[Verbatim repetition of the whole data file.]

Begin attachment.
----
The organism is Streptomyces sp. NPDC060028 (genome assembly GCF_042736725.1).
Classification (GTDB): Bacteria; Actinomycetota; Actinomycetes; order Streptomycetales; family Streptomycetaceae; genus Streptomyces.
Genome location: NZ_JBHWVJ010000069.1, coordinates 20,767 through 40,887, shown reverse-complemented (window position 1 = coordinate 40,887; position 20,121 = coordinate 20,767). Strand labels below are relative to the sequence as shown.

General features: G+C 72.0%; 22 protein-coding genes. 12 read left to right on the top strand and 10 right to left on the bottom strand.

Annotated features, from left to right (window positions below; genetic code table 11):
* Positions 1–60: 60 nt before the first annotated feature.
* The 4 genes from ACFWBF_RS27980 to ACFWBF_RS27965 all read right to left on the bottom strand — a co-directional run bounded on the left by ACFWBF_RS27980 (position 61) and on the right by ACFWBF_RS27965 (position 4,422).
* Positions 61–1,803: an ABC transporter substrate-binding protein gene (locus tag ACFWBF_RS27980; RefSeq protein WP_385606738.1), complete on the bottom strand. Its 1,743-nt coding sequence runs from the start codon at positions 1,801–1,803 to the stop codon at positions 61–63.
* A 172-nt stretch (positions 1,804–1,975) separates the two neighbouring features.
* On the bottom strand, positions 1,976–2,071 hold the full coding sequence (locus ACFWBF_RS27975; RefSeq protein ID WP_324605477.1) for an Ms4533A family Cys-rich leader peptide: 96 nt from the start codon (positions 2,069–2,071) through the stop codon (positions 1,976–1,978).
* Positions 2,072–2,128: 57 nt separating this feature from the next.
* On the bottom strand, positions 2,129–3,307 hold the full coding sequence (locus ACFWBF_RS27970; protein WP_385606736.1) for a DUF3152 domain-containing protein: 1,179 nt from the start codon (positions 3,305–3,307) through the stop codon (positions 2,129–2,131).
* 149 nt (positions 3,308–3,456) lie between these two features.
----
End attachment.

The organism is Streptomyces sp. NPDC060028 (genome assembly GCF_042736725.1).
Classification (GTDB): Bacteria; Actinomycetota; Actinomycetes; order Streptomycetales; family Streptomycetaceae; genus Streptomyces.
Genome location: NZ_JBHWVJ010000069.1, coordinates 20,767 through 40,887, shown reverse-complemented (window position 1 = coordinate 40,887; position 20,121 = coordinate 20,767). Strand labels below are relative to the sequence as shown.

General features: G+C 72.0%; 22 protein-coding genes. 12 read left to right on the top strand and 10 right to left on the bottom strand.

Annotated features, from left to right (window positions below; genetic code table 11):
* Positions 1–60: 60 nt before the first annotated feature.
* The 4 genes from ACFWBF_RS27980 to ACFWBF_RS27965 all read right to left on the bottom strand — a co-directional run bounded on the left by ACFWBF_RS27980 (position 61) and on the right by ACFWBF_RS27965 (position 4,422).
* Positions 61–1,803: an ABC transporter substrate-binding protein gene (locus tag ACFWBF_RS27980; RefSeq protein WP_385606738.1), complete on the bottom strand. Its 1,743-nt coding sequence runs from the start codon at positions 1,801–1,803 to the stop codon at positions 61–63.
* A 172-nt stretch (positions 1,804–1,975) separates the two neighbouring features.
* On the bottom strand, positions 1,976–2,071 hold the full coding sequence (locus ACFWBF_RS27975; RefSeq protein ID WP_324605477.1) for an Ms4533A family Cys-rich leader peptide: 96 nt from the start codon (positions 2,069–2,071) through the stop codon (positions 1,976–1,978).
* Positions 2,072–2,128: 57 nt separating this feature from the next.
* On the bottom strand, positions 2,129–3,307 hold the full coding sequence (locus ACFWBF_RS27970; protein WP_385606736.1) for a DUF3152 domain-containing protein: 1,179 nt from the start codon (positions 3,305–3,307) through the stop codon (positions 2,129–2,131).
* 149 nt (positions 3,308–3,456) lie between these two features.